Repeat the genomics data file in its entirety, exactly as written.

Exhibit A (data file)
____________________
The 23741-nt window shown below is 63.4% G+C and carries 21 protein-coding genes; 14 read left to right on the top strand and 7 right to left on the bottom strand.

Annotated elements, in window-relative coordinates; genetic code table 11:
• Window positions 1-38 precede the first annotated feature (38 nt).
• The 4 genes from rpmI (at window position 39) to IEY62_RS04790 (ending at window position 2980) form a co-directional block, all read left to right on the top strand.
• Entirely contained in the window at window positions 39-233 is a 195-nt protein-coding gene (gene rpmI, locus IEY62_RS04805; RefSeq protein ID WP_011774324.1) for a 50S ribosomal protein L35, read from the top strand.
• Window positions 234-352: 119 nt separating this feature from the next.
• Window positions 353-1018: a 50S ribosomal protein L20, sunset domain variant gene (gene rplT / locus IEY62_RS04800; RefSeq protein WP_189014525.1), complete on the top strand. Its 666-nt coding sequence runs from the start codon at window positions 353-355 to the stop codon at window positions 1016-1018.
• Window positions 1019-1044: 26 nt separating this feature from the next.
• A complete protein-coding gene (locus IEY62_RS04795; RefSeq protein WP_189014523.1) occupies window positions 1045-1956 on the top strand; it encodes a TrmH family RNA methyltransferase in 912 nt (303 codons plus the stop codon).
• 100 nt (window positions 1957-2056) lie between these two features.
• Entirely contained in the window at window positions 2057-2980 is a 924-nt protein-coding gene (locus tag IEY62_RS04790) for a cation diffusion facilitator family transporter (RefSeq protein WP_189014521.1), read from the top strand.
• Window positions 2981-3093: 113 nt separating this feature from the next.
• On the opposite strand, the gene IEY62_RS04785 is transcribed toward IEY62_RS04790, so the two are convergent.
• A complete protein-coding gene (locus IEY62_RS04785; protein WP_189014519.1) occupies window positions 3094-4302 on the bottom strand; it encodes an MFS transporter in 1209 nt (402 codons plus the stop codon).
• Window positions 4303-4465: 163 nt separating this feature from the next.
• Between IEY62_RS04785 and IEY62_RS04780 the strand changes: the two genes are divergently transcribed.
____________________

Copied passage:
The 23741-nt window shown below is 63.4% G+C and carries 21 protein-coding genes; 14 read left to right on the top strand and 7 right to left on the bottom strand.

Annotated elements, in window-relative coordinates; genetic code table 11:
• Window positions 1-38 precede the first annotated feature (38 nt).
• The 4 genes from rpmI (at window position 39) to IEY62_RS04790 (ending at window position 2980) form a co-directional block, all read left to right on the top strand.
• Entirely contained in the window at window positions 39-233 is a 195-nt protein-coding gene (gene rpmI, locus IEY62_RS04805; RefSeq protein ID WP_011774324.1) for a 50S ribosomal protein L35, read from the top strand.
• Window positions 234-352: 119 nt separating this feature from the next.
• Window positions 353-1018: a 50S ribosomal protein L20, sunset domain variant gene (gene rplT / locus IEY62_RS04800; RefSeq protein WP_189014525.1), complete on the top strand. Its 666-nt coding sequence runs from the start codon at window positions 353-355 to the stop codon at window positions 1016-1018.
• Window positions 1019-1044: 26 nt separating this feature from the next.
• A complete protein-coding gene (locus IEY62_RS04795; RefSeq protein WP_189014523.1) occupies window positions 1045-1956 on the top strand; it encodes a TrmH family RNA methyltransferase in 912 nt (303 codons plus the stop codon).
• 100 nt (window positions 1957-2056) lie between these two features.
• Entirely contained in the window at window positions 2057-2980 is a 924-nt protein-coding gene (locus tag IEY62_RS04790) for a cation diffusion facilitator family transporter (RefSeq protein WP_189014521.1), read from the top strand.
• Window positions 2981-3093: 113 nt separating this feature from the next.
• On the opposite strand, the gene IEY62_RS04785 is transcribed toward IEY62_RS04790, so the two are convergent.
• A complete protein-coding gene (locus IEY62_RS04785; protein WP_189014519.1) occupies window positions 3094-4302 on the bottom strand; it encodes an MFS transporter in 1209 nt (402 codons plus the stop codon).
• Window positions 4303-4465: 163 nt separating this feature from the next.
• Between IEY62_RS04785 and IEY62_RS04780 the strand changes: the two genes are divergently transcribed.